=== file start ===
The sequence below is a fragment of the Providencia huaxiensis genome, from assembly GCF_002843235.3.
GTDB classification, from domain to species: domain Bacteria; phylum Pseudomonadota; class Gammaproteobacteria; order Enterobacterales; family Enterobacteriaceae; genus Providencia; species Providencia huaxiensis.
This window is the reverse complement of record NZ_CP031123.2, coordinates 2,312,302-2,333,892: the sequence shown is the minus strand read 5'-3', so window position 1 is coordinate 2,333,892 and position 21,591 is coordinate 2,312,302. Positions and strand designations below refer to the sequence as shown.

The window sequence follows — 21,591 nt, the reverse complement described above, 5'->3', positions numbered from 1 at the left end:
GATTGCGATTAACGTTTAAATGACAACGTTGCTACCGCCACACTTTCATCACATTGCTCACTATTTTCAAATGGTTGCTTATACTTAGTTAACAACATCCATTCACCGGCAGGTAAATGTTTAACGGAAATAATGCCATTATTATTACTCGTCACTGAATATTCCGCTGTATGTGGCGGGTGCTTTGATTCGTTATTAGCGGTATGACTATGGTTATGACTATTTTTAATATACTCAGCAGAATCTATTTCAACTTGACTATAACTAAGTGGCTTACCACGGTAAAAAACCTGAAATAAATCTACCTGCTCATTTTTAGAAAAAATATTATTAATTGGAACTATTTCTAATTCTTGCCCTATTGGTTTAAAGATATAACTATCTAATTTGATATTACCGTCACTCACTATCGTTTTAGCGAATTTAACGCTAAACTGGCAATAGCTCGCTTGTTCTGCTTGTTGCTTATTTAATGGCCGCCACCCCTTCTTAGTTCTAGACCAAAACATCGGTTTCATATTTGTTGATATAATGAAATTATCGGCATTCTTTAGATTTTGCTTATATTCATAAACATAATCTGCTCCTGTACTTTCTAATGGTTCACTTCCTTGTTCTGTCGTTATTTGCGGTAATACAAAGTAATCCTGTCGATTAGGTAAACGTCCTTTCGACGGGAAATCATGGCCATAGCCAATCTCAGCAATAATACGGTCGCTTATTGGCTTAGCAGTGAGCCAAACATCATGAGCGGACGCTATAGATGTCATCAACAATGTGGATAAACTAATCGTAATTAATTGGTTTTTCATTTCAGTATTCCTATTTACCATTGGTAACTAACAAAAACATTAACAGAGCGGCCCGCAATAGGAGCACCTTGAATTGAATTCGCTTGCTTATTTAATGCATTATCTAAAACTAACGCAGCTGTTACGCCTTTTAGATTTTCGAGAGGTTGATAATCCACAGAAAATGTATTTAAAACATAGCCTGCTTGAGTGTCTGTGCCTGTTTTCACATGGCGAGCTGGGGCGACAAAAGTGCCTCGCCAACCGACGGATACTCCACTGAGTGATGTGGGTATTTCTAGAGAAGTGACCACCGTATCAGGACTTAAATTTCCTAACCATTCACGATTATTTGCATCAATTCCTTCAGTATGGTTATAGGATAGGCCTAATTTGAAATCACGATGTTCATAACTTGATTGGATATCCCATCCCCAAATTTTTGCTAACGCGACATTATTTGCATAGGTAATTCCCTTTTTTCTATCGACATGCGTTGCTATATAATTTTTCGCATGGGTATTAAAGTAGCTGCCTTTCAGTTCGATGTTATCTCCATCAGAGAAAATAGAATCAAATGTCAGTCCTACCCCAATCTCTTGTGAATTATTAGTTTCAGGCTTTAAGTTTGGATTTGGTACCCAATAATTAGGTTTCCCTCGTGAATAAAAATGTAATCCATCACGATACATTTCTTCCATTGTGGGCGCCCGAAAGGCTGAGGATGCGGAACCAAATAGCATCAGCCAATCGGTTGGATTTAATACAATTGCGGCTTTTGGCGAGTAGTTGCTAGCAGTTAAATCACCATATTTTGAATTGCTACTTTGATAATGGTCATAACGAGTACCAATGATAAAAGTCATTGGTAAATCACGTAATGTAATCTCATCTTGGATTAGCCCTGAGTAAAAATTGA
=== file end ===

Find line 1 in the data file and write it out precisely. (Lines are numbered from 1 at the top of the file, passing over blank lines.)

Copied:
The sequence below is a fragment of the Providencia huaxiensis genome, from assembly GCF_002843235.3.